NYPD Commissioner Fires Officer Daniel Pantaleo For Chokehold Death Of Eric Garner

Marta Zielinska
August 19, 2019 - 1:37 pm
Fire Daniel Pantaleo Trial

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NEW YORK (WCBS 880) -- NYPD Commissioner James O'Neill has decided to fire Officer Daniel Pantaleo for his involvement in the 2014 chokehold death of Eric Garner.

The announcement comes weeks after the judge who presided over Pantaleo's departmental trial recommended that the officer be terminated from the force.

“The unintended consequence of Mr. Garner's death must have a consequence of its own," O'Neill said Monday. "It is clear that Daniel Pantaleo can no longer effectively serve as a New York City police officer."

The commissioner said while he is confident in his decision, it was not an easy one to make. He said he takes no pleasure in carrying out the court's verdict.

"There are absolutely no victors here today – not the Garner family, not the community at large and certainly not the courageous men and women of the Police Department," O'Neill said. “We must move forward together as one city, determined to secure safety for all – safety for all New Yorkers and safety for every police officer working daily to protect all of us.”

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Eric Garner's daughter, Emerald, thanked O'Neill for firing Pantaleo, but says her work continues.

"It took five years for the officer to be fired, I don't want another Eric Garner. I will do everything in my power to never see another Eric Garner. I don't even want to see another video of a person being choked out," she said, adding that she wants to see an "Eric Garner Law'' passed that would make police chokeholds illegal.

She also wants action to be taken against the other officers present during her father's arrest.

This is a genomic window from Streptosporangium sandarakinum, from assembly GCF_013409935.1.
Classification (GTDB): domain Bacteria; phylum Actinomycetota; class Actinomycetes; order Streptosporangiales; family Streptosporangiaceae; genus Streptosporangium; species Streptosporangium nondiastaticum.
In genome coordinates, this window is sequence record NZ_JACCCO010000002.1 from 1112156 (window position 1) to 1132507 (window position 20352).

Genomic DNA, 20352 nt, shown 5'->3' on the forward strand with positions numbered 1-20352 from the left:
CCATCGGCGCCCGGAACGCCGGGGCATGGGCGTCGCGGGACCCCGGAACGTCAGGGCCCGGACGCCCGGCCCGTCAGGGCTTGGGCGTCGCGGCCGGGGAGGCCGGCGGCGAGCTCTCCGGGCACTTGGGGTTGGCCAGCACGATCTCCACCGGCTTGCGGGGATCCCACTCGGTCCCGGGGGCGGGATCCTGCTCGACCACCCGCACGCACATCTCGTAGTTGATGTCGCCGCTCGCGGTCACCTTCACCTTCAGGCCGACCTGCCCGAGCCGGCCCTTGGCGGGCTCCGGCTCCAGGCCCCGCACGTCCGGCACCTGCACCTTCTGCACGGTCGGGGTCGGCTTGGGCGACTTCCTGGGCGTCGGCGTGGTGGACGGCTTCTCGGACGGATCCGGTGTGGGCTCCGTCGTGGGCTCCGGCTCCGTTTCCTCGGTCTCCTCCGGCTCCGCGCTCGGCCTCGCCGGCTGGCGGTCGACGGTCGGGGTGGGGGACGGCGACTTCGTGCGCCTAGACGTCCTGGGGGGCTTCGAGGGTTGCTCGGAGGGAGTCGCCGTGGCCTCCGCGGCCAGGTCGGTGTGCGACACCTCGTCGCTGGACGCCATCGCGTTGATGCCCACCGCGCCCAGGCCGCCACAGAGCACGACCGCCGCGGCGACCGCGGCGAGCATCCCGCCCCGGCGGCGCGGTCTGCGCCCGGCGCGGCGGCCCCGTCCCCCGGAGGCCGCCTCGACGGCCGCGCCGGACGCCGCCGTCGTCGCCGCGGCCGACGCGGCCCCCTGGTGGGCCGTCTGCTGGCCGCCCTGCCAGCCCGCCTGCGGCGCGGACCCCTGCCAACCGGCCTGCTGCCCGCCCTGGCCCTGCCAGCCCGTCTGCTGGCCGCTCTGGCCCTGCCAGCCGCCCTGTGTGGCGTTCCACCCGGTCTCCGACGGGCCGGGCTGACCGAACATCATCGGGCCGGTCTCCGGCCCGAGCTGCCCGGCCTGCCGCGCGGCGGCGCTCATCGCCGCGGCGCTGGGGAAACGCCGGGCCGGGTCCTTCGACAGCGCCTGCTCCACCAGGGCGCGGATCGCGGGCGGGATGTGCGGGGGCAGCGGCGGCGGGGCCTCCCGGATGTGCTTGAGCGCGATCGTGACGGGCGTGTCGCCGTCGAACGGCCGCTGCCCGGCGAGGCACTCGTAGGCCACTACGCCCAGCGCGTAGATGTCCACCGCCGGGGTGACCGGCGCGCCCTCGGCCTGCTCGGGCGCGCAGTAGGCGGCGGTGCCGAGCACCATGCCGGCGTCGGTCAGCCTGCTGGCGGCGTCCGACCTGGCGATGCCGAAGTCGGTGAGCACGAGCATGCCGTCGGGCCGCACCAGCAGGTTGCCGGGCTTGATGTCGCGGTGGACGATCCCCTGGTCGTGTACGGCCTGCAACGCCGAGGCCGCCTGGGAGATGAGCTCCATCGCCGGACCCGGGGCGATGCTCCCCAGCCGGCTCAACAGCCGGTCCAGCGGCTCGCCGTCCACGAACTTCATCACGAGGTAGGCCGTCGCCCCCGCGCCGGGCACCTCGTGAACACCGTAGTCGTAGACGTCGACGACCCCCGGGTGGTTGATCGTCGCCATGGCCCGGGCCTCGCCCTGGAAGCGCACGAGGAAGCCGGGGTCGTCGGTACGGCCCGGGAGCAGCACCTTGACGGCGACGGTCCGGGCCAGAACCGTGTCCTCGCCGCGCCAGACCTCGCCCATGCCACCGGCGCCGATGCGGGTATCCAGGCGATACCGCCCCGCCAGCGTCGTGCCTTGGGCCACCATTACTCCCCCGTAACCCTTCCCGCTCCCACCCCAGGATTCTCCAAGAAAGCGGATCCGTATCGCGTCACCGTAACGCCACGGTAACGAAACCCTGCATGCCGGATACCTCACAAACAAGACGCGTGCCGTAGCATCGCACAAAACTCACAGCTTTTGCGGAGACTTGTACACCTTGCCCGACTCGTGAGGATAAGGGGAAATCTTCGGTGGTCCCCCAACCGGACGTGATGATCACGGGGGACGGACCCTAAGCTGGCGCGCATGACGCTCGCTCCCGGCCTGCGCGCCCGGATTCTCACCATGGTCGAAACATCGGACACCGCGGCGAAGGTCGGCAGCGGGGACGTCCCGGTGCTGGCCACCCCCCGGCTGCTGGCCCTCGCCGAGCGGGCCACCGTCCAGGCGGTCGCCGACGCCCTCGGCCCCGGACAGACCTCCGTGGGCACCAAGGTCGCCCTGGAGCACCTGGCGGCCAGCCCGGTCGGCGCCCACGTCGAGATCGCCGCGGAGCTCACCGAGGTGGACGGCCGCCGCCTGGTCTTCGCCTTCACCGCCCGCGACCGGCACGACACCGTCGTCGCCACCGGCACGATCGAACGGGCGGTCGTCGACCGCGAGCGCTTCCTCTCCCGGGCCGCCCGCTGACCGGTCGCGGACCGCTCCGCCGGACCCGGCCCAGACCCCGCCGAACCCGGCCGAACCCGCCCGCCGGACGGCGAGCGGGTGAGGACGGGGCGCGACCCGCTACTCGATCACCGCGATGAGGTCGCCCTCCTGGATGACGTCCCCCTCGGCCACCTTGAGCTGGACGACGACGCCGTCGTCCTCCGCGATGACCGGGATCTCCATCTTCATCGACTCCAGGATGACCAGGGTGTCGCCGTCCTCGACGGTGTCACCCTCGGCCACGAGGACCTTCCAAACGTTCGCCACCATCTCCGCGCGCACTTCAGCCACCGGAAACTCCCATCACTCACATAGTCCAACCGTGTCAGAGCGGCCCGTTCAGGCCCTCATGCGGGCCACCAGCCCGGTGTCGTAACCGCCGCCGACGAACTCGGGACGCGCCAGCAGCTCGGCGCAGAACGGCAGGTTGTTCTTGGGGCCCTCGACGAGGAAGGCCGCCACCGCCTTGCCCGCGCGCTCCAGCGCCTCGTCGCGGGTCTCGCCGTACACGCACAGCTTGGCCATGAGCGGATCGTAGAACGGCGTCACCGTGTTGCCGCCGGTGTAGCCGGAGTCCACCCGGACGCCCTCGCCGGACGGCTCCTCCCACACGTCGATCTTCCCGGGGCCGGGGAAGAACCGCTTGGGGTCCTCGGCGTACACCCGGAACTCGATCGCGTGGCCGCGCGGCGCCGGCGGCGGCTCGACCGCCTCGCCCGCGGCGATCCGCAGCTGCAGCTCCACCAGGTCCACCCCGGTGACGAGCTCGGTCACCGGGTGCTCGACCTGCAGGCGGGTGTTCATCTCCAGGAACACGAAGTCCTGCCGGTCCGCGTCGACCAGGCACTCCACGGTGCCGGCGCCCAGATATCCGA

Following O'Neill's decision, Mayor Bill de Blasio declared, "We have finally seen justice done."

“For the Garner family that has gone through so much agony for so long, and had waited this long just to have one trial finally conclude with a decision, I hope today brings some small measure of closure. Today will not bring Eric Garner back, but I hope it brings some small measure of closure and peace to the Garner family," the mayor added.

Police Benevolent Association President Patrick Lynch blasted the decision and accused O'Neill of choosing "politics and his own self-interest over the police officers he claims to lead.''

“With this decision, Commissioner O’Neill has opened the door for politicians to dictate the outcome of every single NYPD disciplinary proceeding, without any regard for the facts of the case or police officers’ due process rights," Lynch said. "We are urging all New York City police officers to proceed with the utmost caution in this new reality, in which they may be deemed ‘reckless’ just for doing their job. We will uphold our oath, but we cannot and will not do so by needlessly jeopardizing our careers or personal safety.”

He is calling on the state's governor to have de Blasio removed from office for "malfeasance and nonfeasance."